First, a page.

Enthusiasm for both tablets and smart phones continue to rise with the PC ecosystem in decline. Some of the details of this shift were in a recent article (see: The Shift: as tablets surge, PCs lose):
Last week when Intel announced that it was going to miss its financial targets for rest of the year, it was another testament to the shift of computing from PCs to tablets. New research from JP Morgan only reaffirms the shift to tablets....Last week, Intel, the largest chip maker in the business, pre-announced that it would miss its already lowered estimates for the remainder of the year, mostly because of softening demand for its PC-focused chips. Intel blamed the macro-economic slowdown on softening corporate PC demand, a sluggish Europe and increasingly skittish growth economies like India and China. Intel’s announcement comes close on the heels of a similar warning from its rival, AMD. What gives Intel’s forecast a doomsday-like quality is the fact that it comes weeks before the launch of Microsoft’s newest operating system, Windows 8....So if Intel is experiencing softening demand for chips, then it is not hard to imagine Microsoft navigating choppy waters as well....JP Morgan’s research team pointed out that other suppliers to the PC ecosystem – hard disk drive makers — are going to suffer as well.The traditional PC ecosystem also has another challenge — competition for attention and dollars from cheaper, more sexy devices such as smartphones and tablets....JP Morgan’s Tablet forecast has the answer [about what this all of this means]:Our revised 2012 tablet revenue estimate is $57.7 billion, versus $52.8 billion previously. Our revised tablet unit estimate is 118.5 million, versus 106.8 million previously.
For me, all of this seems pretty clear as it applies to lab professionals including pathologists. It's also relevant for physicians and nurses. Any mobile physician will be drawn inexorably toward mobile computing devices -- tablets and smart phones. The choice between them will be made on the basis of how much screen real restate is required. Both devices can be used for relatively simple tasks such as reviewing patient history, making simple progress notes, or entering drug orders. Power computing will continue to be performed in offices using PCs and Macs. If supplied by the hospital or department for work, these will be commodity purchases with a restricted set of apps for reasons of security and easy maintenance. Also look for the availability of more powerful tablets that will rival the computing power of some PCs. You will be able to attach them to larger and more sophisticated keyboards for power computing tasks.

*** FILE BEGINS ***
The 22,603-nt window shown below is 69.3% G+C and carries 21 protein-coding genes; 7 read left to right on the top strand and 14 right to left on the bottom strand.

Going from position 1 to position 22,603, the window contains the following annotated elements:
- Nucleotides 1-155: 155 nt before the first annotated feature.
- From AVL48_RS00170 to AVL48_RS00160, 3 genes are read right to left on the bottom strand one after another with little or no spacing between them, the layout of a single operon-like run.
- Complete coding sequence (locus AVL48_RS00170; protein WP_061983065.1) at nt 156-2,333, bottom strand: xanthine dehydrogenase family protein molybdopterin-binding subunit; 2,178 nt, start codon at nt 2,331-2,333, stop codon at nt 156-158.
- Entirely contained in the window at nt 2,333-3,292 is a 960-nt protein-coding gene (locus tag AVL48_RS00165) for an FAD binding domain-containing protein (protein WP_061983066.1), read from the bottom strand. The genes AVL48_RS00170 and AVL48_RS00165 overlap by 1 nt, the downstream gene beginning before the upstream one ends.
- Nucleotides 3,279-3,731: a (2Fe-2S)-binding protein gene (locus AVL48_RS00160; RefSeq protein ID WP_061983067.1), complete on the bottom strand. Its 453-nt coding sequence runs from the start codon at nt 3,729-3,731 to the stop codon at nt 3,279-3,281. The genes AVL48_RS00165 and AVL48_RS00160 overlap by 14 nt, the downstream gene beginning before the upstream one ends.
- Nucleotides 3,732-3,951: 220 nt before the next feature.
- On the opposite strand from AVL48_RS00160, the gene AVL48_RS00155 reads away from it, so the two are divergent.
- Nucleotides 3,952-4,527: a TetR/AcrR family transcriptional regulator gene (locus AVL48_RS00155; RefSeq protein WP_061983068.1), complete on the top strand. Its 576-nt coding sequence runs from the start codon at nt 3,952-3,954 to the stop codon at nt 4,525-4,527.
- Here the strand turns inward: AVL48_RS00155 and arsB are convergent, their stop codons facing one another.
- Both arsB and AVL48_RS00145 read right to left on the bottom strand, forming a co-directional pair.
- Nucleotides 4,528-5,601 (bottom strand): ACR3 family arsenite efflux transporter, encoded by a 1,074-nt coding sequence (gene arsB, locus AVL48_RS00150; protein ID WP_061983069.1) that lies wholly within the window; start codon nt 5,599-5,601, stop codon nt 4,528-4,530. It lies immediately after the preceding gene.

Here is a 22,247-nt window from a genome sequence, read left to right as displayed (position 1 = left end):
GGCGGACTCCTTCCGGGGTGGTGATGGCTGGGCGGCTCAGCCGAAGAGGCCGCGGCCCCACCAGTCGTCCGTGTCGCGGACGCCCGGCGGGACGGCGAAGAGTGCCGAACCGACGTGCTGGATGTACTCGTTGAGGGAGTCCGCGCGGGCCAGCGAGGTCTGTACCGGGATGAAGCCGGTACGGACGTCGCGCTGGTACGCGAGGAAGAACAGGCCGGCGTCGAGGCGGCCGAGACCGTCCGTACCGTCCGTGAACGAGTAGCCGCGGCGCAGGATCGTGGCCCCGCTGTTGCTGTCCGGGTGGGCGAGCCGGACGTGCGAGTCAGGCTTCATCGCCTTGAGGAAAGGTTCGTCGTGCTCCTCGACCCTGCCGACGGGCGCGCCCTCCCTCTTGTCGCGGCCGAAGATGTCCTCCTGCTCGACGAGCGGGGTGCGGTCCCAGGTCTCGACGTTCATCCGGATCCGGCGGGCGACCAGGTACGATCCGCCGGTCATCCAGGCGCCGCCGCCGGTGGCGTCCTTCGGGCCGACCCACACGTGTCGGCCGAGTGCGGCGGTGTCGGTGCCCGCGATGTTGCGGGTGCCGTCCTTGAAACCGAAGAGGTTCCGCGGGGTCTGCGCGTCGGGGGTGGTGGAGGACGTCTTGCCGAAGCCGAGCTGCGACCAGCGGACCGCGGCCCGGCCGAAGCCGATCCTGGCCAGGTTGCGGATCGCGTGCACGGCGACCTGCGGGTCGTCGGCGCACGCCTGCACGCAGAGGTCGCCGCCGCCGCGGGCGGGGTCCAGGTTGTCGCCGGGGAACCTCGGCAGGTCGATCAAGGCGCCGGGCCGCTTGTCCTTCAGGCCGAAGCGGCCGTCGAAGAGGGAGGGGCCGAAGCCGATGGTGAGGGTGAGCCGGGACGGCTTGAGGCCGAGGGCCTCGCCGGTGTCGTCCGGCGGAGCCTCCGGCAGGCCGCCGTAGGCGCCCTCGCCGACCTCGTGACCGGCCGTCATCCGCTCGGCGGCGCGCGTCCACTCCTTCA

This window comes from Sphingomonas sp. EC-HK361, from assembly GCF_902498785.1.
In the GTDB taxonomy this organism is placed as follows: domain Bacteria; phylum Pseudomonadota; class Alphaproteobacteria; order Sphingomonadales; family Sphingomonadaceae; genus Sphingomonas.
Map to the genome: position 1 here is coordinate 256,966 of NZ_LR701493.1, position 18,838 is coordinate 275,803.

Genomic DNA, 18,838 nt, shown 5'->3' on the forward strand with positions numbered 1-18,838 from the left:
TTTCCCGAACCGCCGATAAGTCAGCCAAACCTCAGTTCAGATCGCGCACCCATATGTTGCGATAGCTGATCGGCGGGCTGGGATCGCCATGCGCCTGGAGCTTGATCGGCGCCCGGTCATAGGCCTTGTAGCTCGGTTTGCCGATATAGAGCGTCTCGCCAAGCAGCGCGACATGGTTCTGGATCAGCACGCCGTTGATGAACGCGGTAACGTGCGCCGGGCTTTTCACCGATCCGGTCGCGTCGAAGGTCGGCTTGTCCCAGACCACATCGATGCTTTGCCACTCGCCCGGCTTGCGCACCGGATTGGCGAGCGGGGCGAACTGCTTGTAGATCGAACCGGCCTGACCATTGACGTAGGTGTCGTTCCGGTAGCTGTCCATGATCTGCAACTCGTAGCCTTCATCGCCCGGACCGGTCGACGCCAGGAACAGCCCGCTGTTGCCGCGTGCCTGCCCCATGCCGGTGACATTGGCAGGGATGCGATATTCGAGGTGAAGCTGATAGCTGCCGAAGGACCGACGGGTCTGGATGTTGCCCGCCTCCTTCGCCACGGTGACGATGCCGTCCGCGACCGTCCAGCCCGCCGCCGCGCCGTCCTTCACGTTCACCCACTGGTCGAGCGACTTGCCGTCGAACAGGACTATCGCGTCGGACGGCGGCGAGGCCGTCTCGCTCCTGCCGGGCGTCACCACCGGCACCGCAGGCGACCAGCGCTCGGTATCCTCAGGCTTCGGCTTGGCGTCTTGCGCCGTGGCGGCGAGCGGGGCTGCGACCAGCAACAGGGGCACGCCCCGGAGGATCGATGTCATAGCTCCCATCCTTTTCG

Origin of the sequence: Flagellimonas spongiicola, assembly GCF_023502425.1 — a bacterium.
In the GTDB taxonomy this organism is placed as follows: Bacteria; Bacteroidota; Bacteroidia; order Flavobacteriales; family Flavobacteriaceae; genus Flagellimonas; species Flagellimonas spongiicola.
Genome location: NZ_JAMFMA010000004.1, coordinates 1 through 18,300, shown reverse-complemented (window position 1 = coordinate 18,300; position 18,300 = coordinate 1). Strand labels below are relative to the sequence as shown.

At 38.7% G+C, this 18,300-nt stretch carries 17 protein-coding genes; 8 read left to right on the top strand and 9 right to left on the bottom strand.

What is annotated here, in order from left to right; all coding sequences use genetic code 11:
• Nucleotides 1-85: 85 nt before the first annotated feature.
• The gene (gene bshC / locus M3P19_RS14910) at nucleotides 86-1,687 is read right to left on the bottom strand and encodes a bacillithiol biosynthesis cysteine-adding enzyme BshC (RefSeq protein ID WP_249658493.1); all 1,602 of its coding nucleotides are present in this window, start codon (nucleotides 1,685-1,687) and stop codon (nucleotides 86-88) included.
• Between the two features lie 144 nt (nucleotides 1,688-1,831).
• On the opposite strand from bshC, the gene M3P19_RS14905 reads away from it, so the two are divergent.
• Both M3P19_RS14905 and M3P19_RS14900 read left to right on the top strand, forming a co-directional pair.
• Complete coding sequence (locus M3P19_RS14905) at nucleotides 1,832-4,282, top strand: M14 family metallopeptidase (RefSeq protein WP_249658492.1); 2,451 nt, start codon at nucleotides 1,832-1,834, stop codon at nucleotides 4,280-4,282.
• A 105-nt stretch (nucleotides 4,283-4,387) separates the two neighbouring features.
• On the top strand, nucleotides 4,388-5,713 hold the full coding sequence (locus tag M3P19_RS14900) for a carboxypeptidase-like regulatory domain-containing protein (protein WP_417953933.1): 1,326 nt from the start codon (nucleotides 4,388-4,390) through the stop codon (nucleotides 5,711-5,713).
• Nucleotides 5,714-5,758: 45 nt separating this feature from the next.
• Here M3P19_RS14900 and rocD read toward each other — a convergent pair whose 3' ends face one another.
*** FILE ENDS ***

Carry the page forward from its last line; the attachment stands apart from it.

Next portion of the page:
Most importantly of all, we need to develop a new, or broader, definition for mobile computing. Here's the reason why (see: The living room PC is here: the iPad):
Apple has sold about 40 million iPads since 2010. Of the iPad owners McKinsey surveyed, it found that 62 percent never take their iPad outside their house. In other words, it’s being used as just another home computer, like a replacement laptop for tasks such as watching video or browsing the web. While the iPad is “finding its way into places in the home we didn’t have computing in the past,” the living room is where people use their iPad: 70 percent of usage takes place there. Said [an industry expert]: “The PC tried to get into the living room for 20 years. Well, it’s here.” The side effect of iPad owners finding their iPad good enough for certain computing tasks at home is a delay in plans to buy a new PC. You can see that in the slowly declining PC sales over the last few quarters: By the end of this year, IDC expects worldwide PC shipments will have grown a measly 2.8 percent compared to 2010.